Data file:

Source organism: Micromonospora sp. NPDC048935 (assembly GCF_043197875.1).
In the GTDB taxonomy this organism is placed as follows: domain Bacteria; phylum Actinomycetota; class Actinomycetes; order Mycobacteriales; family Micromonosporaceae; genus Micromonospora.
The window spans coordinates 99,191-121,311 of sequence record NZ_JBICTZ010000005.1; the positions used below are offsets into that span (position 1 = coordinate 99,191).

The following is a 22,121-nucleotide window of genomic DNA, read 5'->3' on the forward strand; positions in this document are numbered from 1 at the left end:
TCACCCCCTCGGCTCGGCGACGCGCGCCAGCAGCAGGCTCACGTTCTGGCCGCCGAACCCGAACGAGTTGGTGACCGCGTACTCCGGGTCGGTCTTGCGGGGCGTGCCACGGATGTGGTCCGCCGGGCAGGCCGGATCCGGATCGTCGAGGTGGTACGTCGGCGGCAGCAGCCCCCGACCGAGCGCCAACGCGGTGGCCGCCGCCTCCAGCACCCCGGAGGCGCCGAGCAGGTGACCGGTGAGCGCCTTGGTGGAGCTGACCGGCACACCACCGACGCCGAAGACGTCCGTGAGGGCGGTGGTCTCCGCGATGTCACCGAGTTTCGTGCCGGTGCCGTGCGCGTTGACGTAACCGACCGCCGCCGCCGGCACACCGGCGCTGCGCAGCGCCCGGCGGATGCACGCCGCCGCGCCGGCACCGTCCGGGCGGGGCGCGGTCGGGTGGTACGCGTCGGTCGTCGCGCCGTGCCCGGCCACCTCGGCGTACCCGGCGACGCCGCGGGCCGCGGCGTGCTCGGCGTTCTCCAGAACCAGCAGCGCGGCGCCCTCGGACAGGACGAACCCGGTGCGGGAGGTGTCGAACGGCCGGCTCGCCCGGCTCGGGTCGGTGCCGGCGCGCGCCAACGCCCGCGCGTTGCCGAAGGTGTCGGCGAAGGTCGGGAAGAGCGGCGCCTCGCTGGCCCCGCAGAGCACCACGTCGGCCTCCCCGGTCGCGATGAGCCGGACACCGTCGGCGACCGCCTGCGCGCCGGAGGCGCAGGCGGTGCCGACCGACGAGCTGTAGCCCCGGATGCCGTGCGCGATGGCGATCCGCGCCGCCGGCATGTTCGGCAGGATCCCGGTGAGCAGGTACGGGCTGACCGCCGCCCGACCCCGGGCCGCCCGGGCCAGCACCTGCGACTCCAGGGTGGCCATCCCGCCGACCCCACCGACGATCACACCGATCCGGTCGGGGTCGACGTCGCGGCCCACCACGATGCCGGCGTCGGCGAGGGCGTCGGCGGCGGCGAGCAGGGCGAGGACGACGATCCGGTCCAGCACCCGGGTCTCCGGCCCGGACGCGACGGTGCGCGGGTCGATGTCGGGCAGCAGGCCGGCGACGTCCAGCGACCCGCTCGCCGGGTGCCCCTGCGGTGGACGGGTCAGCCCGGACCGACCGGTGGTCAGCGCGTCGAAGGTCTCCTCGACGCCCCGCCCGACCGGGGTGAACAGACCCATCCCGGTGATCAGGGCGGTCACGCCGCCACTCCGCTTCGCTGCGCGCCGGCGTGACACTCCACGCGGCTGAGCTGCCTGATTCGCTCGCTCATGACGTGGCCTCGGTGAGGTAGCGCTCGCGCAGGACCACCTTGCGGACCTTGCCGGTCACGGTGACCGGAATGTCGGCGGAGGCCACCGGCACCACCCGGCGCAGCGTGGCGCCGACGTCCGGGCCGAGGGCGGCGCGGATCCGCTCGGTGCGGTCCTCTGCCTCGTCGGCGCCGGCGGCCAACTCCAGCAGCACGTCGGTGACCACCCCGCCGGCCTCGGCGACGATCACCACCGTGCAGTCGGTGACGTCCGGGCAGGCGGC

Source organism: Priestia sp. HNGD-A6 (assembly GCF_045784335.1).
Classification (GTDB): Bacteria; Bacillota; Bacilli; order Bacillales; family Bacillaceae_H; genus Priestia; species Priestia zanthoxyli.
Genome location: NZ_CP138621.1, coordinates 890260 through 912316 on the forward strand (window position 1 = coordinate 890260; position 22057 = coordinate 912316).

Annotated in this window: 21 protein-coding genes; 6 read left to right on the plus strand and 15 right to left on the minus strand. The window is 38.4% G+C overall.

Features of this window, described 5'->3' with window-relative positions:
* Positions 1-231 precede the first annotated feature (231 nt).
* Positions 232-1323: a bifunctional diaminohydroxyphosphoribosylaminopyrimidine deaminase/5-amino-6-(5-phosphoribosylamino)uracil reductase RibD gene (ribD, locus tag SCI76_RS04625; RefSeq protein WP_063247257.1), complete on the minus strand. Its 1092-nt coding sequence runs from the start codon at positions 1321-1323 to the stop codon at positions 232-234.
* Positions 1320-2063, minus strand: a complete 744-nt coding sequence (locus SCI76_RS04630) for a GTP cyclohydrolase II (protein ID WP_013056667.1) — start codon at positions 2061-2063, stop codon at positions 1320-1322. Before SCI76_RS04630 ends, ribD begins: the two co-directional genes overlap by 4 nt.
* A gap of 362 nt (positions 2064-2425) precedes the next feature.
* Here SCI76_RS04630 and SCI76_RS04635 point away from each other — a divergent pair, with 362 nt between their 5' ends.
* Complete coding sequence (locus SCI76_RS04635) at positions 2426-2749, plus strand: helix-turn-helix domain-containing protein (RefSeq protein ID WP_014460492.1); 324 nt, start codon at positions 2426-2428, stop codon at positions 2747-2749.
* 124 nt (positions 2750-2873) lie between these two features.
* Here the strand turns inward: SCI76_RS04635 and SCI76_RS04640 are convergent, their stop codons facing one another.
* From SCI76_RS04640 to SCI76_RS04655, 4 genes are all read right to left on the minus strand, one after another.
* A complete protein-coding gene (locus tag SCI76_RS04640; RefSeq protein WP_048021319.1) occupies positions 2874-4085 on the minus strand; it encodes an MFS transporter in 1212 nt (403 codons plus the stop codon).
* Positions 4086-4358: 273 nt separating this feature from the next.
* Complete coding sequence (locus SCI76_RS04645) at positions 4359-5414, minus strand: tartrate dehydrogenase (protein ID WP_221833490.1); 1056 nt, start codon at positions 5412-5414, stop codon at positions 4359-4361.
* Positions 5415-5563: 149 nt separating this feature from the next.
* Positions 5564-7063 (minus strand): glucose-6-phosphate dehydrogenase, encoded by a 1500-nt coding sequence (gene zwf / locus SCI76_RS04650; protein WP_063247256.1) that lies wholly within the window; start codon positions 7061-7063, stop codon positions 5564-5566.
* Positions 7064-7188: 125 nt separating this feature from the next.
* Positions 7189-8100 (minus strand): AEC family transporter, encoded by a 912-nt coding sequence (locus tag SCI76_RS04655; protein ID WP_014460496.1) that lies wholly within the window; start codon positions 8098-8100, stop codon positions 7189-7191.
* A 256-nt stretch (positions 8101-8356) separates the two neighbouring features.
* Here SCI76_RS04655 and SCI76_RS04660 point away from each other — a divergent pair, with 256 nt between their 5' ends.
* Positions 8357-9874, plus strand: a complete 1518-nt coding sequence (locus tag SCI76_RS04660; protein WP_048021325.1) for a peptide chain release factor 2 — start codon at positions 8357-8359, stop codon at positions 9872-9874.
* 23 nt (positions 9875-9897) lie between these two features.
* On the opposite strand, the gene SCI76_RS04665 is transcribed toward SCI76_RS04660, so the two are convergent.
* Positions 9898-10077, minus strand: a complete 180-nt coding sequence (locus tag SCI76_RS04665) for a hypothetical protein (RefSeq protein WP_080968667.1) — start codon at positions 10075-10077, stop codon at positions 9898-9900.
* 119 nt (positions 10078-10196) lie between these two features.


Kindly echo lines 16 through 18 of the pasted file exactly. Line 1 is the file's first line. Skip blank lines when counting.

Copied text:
* Complete coding sequence (locus SCI76_RS04635) at positions 2426-2749, plus strand: helix-turn-helix domain-containing protein (RefSeq protein ID WP_014460492.1); 324 nt, start codon at positions 2426-2428, stop codon at positions 2747-2749.
* 124 nt (positions 2750-2873) lie between these two features.
* Here the strand turns inward: SCI76_RS04635 and SCI76_RS04640 are convergent, their stop codons facing one another.